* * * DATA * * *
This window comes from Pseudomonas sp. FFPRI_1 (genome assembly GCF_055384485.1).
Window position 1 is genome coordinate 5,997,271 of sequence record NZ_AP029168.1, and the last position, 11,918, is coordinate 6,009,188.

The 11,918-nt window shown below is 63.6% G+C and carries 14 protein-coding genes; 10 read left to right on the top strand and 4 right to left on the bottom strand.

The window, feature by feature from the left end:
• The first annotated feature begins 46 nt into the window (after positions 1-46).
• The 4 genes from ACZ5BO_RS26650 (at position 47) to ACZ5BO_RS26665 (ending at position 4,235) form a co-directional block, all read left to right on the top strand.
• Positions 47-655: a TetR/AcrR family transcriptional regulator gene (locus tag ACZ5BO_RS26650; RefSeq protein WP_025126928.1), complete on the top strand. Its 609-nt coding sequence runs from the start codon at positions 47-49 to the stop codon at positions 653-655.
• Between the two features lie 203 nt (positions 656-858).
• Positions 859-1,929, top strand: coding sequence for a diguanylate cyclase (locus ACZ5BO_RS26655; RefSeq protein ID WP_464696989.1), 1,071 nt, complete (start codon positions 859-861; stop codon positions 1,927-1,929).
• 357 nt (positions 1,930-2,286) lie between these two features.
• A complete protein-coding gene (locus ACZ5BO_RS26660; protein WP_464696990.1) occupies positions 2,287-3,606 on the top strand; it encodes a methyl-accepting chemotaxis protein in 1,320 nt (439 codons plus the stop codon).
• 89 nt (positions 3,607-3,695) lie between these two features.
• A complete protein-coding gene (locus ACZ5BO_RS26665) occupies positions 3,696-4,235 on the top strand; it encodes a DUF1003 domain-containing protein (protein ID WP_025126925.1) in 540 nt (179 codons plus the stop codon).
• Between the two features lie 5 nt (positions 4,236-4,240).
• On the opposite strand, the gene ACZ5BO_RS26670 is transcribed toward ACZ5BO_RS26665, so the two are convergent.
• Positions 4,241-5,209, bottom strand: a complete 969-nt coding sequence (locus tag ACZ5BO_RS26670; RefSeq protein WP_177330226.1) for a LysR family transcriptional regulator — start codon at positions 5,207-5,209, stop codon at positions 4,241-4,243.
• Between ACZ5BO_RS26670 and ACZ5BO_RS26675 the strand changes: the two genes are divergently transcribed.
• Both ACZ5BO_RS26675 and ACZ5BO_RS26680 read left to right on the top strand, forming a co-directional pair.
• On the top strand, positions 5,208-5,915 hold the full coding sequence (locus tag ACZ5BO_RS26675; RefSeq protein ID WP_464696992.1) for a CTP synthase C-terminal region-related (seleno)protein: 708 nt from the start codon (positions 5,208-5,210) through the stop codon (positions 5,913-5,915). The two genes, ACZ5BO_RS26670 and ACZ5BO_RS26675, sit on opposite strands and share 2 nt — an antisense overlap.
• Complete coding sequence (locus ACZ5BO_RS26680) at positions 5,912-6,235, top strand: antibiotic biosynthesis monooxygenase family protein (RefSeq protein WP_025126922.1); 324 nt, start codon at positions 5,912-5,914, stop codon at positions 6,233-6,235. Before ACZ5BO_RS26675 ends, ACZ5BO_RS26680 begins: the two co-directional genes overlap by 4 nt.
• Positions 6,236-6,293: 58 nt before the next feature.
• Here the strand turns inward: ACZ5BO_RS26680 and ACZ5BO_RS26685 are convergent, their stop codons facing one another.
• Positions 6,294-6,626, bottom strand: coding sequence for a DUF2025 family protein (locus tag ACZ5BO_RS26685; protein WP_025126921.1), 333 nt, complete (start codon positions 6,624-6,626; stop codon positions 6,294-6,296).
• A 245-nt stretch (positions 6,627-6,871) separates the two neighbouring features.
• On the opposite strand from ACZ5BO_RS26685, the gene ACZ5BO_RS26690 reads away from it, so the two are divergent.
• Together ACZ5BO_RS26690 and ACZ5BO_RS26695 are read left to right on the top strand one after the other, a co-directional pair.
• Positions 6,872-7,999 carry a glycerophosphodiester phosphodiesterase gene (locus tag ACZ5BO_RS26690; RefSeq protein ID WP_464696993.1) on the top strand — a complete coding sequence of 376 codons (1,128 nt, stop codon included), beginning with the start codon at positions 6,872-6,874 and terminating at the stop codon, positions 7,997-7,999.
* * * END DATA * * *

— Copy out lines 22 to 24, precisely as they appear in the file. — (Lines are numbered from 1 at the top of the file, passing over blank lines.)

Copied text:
• Here the strand turns inward: ACZ5BO_RS26680 and ACZ5BO_RS26685 are convergent, their stop codons facing one another.
• Positions 6,294-6,626, bottom strand: coding sequence for a DUF2025 family protein (locus tag ACZ5BO_RS26685; protein WP_025126921.1), 333 nt, complete (start codon positions 6,624-6,626; stop codon positions 6,294-6,296).
• A 245-nt stretch (positions 6,627-6,871) separates the two neighbouring features.